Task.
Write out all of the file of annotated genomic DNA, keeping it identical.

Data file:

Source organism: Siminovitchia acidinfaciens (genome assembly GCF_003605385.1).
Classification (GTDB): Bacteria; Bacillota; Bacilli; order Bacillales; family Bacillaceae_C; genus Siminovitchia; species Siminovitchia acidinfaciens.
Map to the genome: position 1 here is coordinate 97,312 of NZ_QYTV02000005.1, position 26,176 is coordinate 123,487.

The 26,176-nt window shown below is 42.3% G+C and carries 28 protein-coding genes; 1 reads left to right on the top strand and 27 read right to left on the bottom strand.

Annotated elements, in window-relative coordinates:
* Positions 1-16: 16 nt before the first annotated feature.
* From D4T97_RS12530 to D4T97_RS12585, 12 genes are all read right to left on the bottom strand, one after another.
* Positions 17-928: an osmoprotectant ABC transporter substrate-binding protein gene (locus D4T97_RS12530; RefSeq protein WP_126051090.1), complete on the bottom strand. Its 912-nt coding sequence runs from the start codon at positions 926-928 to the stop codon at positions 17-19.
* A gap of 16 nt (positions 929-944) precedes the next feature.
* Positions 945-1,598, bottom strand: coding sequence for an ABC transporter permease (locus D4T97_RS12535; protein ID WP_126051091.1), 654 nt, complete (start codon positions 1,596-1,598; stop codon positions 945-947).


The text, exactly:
Source organism: Siminovitchia acidinfaciens (genome assembly GCF_003605385.1).
Classification (GTDB): Bacteria; Bacillota; Bacilli; order Bacillales; family Bacillaceae_C; genus Siminovitchia; species Siminovitchia acidinfaciens.
Map to the genome: position 1 here is coordinate 97,312 of NZ_QYTV02000005.1, position 26,176 is coordinate 123,487.

The 26,176-nt window shown below is 42.3% G+C and carries 28 protein-coding genes; 1 reads left to right on the top strand and 27 read right to left on the bottom strand.

Annotated elements, in window-relative coordinates:
* Positions 1-16: 16 nt before the first annotated feature.
* From D4T97_RS12530 to D4T97_RS12585, 12 genes are all read right to left on the bottom strand, one after another.
* Positions 17-928: an osmoprotectant ABC transporter substrate-binding protein gene (locus D4T97_RS12530; RefSeq protein WP_126051090.1), complete on the bottom strand. Its 912-nt coding sequence runs from the start codon at positions 926-928 to the stop codon at positions 17-19.
* A gap of 16 nt (positions 929-944) precedes the next feature.
* Positions 945-1,598, bottom strand: coding sequence for an ABC transporter permease (locus D4T97_RS12535; protein ID WP_126051091.1), 654 nt, complete (start codon positions 1,596-1,598; stop codon positions 945-947).